Whatever the ultimate fate of Disney kaboom! may be, I sincerely hope that Boom! exerts every effort to publish its promised sets of "Treasuries" and "Archives" of classic Disney comics material. The company is off to a good (albeit delayed-by-two-months) start with this collection of Don Rosa DONALD DUCK stories from 1987-1990. The DONALD qualifier turns out to be rather consequential insofar as the book's contents are concerned. "Return to Plain Awful" (1989) makes the cut, while "Son of the Sun" (1987), technically an UNCLE $CROOGE tale, does not, even though Scrooge has just as substantial a role to play in the former story. (Indeed, it was Carl Barks' fanciful inclusion of Scrooge in an oil painting that prompted Gladstone to urge Rosa to draw a "Lost in the Andes" sequel in the first place.) Since there is no current indication that any creator other than Rosa will be featured in DD TREASURY -- all those non-Rosa panels used as cover background aside -- why not simply call the series DON ROSA TREASURY and reprint all of Rosa's non-LIFE AND TIMES OF $CROOGE Duck work from panel one? That would seem to make more logical sense.
These early Rosa Duck tales first saw print at a propitious time for American Duck fans. The first iteration of Gladstone Comics was in its heyday, and DuckTales was knocking 'em over with a (duck) feather in syndication. The same sunny spirit is reflected in many of Rosa's earliest stories. Artistically, Rosa's early works now admittedly look a bit crude compared to what the artist would do during the LIFE AND TIMES era and beyond, but there's a certain lightness and playfulness about them that Rosa was only rarely able to recapture following his dispute with Disney and consequent move to Oberon/Egmont at the end of the 1980s. It's refreshing to revisit Rosa's attempt to duplicate the verve and spirit of the Barks ten-pager, a creative template he would all too quickly abandon in favor of far grander (and more grandiloquent) conceptions. While most of these gag stories stick pretty closely to established Barks tropes, "Mythological Menagerie" (1987) kicks the standard "Donald vs. HD&L contest" and "escalation plot" notions up a notch with the help of some well-aimed authorial research, while "Metaphorically Spanking" (1988) gives the hooky-playing Nephews a brutal going-over that even Barks might have shied away from. The Oberon stories at the end of this book, plotted by Dutch writers and dialogued by Byron Erickson, are certainly more smoothly executed by Keno D. but are also less lively and distinctive.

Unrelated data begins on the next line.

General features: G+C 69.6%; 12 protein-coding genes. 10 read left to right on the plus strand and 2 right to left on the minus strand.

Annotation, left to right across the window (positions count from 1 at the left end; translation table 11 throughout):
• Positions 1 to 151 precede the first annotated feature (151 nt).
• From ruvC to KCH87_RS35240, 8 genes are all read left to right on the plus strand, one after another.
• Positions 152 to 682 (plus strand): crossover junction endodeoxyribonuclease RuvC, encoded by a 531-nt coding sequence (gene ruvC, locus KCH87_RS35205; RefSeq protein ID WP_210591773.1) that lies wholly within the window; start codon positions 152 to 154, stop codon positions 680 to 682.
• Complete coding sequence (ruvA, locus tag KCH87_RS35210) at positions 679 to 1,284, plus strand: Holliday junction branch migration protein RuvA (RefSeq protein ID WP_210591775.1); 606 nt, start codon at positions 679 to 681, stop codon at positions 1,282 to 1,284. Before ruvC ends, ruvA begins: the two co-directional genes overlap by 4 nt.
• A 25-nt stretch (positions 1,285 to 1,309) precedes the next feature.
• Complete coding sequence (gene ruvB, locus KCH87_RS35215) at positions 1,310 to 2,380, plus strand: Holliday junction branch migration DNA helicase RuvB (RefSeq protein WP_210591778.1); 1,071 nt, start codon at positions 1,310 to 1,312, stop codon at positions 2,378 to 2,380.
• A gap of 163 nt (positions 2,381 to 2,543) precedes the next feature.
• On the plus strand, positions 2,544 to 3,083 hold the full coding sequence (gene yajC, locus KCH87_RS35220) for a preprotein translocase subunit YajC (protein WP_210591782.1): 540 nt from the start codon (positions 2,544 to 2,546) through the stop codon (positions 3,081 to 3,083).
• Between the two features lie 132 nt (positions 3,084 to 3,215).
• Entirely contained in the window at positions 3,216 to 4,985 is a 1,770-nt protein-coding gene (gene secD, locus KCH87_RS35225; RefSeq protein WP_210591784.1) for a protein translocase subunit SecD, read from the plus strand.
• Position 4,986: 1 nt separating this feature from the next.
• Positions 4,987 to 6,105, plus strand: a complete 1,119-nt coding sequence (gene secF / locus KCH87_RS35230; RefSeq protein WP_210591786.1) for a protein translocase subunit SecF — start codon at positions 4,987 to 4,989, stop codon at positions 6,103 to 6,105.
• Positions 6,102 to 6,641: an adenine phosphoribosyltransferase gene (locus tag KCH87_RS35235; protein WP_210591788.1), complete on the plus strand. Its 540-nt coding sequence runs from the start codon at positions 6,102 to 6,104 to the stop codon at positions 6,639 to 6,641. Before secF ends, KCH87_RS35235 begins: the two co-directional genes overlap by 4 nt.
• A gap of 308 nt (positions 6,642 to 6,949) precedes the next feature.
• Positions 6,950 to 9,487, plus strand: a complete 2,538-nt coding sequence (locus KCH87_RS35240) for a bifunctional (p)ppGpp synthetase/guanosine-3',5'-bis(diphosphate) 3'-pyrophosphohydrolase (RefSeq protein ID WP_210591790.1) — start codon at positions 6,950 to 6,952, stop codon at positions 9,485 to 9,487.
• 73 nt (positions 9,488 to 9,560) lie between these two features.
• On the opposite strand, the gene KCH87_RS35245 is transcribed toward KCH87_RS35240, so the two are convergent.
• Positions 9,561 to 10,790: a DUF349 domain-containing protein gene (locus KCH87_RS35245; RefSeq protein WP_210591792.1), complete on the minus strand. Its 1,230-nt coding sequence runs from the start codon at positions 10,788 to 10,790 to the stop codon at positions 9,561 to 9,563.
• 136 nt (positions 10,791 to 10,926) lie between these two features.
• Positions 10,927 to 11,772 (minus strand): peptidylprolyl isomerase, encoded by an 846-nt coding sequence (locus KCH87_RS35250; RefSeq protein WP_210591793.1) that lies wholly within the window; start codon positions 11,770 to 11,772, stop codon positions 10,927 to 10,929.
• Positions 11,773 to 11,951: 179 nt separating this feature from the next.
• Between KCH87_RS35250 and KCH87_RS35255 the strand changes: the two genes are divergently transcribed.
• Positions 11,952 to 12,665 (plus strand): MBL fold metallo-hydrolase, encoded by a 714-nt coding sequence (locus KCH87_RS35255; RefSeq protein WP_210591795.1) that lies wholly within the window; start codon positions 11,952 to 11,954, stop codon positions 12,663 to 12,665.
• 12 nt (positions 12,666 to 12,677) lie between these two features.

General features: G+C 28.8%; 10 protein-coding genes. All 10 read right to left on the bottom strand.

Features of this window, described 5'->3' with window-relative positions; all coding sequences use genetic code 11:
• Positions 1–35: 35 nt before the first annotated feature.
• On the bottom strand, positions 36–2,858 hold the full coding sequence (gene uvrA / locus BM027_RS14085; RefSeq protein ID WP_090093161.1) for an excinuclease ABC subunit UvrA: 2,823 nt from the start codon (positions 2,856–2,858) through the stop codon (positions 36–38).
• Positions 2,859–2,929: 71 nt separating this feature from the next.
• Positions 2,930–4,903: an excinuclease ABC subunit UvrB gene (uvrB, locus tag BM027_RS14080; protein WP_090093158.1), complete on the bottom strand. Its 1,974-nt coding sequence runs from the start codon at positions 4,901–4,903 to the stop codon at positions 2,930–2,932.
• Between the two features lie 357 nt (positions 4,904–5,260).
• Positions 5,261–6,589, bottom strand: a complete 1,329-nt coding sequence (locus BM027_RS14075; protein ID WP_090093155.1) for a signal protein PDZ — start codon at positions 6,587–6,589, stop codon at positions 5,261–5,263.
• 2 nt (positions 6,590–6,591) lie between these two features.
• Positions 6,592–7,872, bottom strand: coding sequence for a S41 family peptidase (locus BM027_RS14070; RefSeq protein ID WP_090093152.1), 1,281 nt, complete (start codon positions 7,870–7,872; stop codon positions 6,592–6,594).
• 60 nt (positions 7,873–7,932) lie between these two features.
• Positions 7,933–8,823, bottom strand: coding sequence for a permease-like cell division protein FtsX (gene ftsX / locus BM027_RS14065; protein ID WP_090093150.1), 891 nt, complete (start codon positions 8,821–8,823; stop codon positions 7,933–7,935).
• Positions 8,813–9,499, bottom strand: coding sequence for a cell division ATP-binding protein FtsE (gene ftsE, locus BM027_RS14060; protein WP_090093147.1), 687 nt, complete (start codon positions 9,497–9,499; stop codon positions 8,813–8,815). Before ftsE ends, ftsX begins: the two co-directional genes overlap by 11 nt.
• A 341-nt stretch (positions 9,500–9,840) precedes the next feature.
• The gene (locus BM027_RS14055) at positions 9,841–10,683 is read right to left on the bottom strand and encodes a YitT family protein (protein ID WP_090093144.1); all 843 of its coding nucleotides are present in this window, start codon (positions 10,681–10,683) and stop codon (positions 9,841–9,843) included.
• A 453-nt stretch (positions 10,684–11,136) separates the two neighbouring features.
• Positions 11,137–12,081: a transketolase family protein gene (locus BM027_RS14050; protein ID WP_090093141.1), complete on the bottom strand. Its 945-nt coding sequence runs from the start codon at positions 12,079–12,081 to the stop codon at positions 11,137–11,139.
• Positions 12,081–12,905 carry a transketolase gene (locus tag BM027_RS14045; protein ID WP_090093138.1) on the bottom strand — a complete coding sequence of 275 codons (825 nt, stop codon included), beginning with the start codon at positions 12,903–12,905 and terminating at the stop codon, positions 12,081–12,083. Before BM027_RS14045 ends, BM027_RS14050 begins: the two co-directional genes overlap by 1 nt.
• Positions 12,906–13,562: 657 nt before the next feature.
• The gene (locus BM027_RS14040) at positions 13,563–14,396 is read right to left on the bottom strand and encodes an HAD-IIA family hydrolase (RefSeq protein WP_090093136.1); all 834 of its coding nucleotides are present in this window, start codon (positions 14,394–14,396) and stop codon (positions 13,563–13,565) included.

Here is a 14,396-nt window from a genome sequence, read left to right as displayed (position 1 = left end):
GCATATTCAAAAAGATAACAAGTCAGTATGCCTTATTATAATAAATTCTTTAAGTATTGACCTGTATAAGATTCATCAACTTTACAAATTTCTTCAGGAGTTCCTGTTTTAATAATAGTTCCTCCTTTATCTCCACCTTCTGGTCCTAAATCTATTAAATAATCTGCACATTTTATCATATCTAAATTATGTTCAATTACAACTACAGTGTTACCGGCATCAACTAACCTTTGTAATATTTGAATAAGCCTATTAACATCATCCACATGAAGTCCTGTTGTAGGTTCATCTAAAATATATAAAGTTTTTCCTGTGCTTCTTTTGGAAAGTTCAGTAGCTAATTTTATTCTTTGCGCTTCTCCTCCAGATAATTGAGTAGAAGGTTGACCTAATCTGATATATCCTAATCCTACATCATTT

The two longer works included here, "Return to Plain Awful" and "The Crocodile Collector" (1988), seemed "big" at the time but have since been dwarfed in scope by Rosa's LIFE OF $CROOGE. It's therefore easy to overlook just how well-told these stories are. "Return to Plain Awful" extrapolates in a most delightful way from Barks' one-off conceit of the isolated Plain Awfultonians' rush to imitate any new fashion or patois ("Just like Americans!", gripes Scrooge, in an unfortunate foreshadowing of Rosa's later petty sniping at the unenlightened "red-state" rubes who did not rush to hosanna him as Europeans did). "Crocodile Collector" (in which Rosa spun an entirely new story out of a Barks cover that originally illustrated a completely different tale) is packed with exposition regarding sacred crocs, Egyptian mythology, and such but is no less enjoyable for all that... and it gets "double-extra" points from me for actually allowing Donald to emerge from the fray having clearly bested Scrooge. Granted, Donald is the victim of several comical pratfalls during the story, but neither is he reduced to lying in a puddle of drool. It shouldn't be forgotten that these enjoyable works were among the stories that convinced Disney TV Animation to give Rosa a chance to write a couple of episodes of TaleSpin.
The collection's one curio is a "scribble-version" of a never-finished story entitled "The Starstruck Duck" (1989), created as a tie-in for the opening of the Disney-MGM Studios theme park. In a world where Donald is an average Joe but Mickey Mouse is a celebrity, Don literally knocks himself silly trying to procure Mickey's autograph. I'm sure that the mere thought of this "corporate commercial" project would cause Rosa acute gastrointestinal pains today. Come to think of it, it probably would cause similar pains for Disney bigwigs. At the time this story was conceived, Disney seemed poised to utterly dominate the 1990s, thanks to alliances with The Muppets, Dick Tracy, and Michael Jackson, plus a bevy of spin-offs from Who Framed Roger Rabbit (1988)... And we all know how those plans turned out. It seems shallow to call the late 1980s "a simpler and happier time," but, in some ways, they were.